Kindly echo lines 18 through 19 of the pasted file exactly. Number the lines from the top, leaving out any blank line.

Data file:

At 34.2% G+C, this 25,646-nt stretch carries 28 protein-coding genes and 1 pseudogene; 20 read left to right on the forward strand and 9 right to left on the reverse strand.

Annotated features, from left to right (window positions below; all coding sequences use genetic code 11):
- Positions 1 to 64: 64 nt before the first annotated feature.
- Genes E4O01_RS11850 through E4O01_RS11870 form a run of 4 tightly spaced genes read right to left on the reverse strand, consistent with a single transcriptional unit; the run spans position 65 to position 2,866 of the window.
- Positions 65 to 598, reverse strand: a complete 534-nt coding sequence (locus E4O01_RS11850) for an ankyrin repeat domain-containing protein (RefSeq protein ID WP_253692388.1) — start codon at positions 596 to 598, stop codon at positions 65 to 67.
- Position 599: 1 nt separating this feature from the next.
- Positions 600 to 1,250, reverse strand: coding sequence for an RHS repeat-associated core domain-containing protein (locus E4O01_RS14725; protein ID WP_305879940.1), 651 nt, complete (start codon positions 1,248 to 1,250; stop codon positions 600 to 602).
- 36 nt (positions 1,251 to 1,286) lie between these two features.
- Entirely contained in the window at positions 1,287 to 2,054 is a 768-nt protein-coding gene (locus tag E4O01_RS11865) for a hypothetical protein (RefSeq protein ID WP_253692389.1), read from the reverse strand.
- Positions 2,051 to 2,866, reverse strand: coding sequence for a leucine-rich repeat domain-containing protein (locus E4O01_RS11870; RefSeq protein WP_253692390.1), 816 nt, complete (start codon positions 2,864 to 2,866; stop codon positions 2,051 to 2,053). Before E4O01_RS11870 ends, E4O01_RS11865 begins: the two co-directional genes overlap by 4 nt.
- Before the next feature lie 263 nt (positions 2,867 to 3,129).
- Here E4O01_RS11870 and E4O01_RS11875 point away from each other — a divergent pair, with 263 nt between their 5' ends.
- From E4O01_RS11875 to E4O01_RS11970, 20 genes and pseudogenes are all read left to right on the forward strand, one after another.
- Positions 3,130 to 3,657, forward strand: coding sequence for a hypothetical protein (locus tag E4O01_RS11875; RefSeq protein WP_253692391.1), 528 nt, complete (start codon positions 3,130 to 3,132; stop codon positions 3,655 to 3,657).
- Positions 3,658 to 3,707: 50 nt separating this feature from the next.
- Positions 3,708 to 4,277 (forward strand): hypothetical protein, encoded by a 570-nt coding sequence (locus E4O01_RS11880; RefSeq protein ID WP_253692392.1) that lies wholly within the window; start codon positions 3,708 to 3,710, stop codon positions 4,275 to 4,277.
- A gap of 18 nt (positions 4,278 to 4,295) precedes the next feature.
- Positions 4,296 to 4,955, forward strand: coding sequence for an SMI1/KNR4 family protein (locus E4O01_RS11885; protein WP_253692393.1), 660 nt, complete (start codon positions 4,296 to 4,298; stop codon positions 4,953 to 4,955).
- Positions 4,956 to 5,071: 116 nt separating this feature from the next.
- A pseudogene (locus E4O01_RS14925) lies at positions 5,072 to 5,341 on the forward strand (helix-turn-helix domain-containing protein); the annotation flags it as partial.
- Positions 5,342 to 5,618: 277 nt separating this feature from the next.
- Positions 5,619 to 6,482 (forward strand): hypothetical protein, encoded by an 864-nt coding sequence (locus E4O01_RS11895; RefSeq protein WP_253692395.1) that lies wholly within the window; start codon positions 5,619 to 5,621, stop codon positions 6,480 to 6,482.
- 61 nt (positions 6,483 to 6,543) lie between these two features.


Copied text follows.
- Positions 4,296 to 4,955, forward strand: coding sequence for an SMI1/KNR4 family protein (locus E4O01_RS11885; protein WP_253692393.1), 660 nt, complete (start codon positions 4,296 to 4,298; stop codon positions 4,953 to 4,955).
- Positions 4,956 to 5,071: 116 nt separating this feature from the next.